ISBN-10: 1316332330

ISBN-13: 9781316332337

1922: Literature, tradition, Politics examines key features of tradition and background in 1922, a yr made well-known by means of the book of numerous modernist masterpieces, comparable to T. S. Eliot's The Waste Land and James Joyce's Ulysses. person chapters written by means of top students supply new contexts for the year's major artworks, philosophy, politics, and literature. 1922 additionally analyzes either the political and highbrow forces that formed the cultural interactions of that privileged second. even if this quantity takes post-World battle I Europe as its leader concentration, American artists and authors additionally obtain considerate attention. In its multiplicity of perspectives, 1922 demanding situations misconceptions in regards to the 'Lost Generation' of cultural pilgrims who flocked to Paris and Berlin within the Nineteen Twenties, hence stressing the broader effect of that momentous yr.

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A world broken in two evokes the traditional trope of the Greek symbolon: two pieces of a pottery that can be reunited to claim an identity. It is to such a work of critical discrimination and synthetic reunion that the following essays welcome you. Notes 1 See Georg Lukács, Essays and Reviews (1922; reprint, London: Merlin Press, 1983). 14 Jean-Michel Rabaté 2 Letter to Trotsky sent by Gramsci from Moscow, dated September 8, 1922, added by Trotsky at the end of chapter 4 of the French version of Littérature et Révolution.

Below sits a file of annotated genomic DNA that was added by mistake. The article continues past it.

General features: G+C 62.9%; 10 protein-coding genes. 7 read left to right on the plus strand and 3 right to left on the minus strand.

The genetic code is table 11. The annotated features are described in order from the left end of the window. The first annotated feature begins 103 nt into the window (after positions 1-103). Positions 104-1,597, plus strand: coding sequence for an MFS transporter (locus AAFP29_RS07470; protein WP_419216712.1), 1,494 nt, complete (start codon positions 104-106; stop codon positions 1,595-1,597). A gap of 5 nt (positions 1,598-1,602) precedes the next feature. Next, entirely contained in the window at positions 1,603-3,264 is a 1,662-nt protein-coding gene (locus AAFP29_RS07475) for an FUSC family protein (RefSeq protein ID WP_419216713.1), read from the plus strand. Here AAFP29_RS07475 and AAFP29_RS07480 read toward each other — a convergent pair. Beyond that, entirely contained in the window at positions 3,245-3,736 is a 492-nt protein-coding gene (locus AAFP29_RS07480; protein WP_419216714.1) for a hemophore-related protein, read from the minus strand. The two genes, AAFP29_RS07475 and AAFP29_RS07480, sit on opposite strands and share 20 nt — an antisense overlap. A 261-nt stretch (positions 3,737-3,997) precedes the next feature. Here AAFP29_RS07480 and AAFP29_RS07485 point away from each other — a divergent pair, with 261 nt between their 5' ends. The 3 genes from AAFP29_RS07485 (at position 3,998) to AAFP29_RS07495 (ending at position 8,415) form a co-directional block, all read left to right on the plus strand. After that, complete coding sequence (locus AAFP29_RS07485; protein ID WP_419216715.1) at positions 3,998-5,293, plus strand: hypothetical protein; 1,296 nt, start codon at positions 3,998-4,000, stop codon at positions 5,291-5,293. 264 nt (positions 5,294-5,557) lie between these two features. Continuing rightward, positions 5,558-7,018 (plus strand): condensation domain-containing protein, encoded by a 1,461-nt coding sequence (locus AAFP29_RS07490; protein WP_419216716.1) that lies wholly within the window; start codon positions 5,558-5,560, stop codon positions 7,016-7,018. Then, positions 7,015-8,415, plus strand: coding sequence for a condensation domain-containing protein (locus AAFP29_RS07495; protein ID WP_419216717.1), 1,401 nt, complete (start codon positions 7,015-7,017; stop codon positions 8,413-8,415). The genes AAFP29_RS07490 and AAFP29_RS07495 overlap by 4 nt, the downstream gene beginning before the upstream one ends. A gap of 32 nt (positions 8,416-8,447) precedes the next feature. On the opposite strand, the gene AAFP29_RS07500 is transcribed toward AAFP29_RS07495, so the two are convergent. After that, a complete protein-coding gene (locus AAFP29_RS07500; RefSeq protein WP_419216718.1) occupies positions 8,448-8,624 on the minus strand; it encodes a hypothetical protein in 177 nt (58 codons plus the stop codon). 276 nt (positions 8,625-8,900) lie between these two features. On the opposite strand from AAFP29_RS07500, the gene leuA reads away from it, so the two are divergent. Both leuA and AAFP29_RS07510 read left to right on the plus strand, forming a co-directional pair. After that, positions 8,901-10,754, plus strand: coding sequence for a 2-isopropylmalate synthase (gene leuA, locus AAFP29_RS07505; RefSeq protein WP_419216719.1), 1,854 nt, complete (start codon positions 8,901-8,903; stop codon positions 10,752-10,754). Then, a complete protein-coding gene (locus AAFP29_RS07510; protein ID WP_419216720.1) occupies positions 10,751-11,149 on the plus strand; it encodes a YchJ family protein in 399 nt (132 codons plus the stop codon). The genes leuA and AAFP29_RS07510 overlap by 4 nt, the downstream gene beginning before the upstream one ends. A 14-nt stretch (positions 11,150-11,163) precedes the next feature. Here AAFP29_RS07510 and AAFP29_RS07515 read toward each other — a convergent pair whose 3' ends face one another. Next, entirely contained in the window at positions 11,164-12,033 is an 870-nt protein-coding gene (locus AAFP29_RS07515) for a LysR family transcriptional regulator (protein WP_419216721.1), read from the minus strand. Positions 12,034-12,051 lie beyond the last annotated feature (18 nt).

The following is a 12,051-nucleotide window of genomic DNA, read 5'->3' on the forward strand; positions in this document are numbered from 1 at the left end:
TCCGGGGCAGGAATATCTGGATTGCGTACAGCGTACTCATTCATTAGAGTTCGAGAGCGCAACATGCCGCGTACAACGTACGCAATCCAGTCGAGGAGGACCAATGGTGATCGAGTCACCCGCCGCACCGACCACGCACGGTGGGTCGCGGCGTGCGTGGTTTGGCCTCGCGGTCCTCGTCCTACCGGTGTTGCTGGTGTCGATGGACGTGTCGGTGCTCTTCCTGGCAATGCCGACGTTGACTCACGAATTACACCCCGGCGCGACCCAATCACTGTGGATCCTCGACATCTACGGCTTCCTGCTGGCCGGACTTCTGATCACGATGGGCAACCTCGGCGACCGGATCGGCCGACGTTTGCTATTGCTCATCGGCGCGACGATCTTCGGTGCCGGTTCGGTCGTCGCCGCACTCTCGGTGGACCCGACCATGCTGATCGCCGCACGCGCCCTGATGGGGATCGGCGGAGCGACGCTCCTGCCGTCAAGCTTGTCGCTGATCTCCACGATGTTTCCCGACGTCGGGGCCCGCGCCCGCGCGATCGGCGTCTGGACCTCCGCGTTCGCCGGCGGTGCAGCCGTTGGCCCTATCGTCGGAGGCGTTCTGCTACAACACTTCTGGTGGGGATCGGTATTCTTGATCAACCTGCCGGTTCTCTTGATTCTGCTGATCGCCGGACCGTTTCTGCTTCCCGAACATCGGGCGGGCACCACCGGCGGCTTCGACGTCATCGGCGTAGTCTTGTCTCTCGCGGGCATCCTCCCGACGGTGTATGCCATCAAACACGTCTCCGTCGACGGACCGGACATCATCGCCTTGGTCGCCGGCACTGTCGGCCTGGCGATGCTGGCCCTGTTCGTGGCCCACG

Lovers figure in different guises in the Elegies, among them a boy in early puberty who has not yet experienced an actual sexual relationship (Third Elegy), lovers who court danger by constantly coming too close to boundaries (Fourth), the blissful couple on the acrobats’ mat (Fifth), and the lovers who wear out the threshold (Ninth). In the final elegy, lovers hold one another, “aside, earnestly, in the sparse grass” (Rilke 1996, 231). In the “wide landscape of the Laments” (Rilke 1996, 232) that occupies a substantial part of that elegy, however, the lovers are replaced by a different couple: the Lament and the boy who died young.

Despite establishing itself in the 1920s and 1930s as one of the most influential English-language periodicals, the Criterion today is significantly underrated in the modernist canon of journals and little magazines. This relative neglect has occurred in part because it frustrated some readers for its idiosyncratic and sometimes socially and politically conservative angles, particularly after Eliot’s conversion to Anglo-Catholicism in 1927. Jason Harding points to several strong critiques of the journal, beginning with Lady Lilian Rothermere, who funded the magazine until 1927 when she withdrew her support after becoming “dissatisfied with the character of the journal” (2009, 390).

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1922: Literature, Culture, Politics


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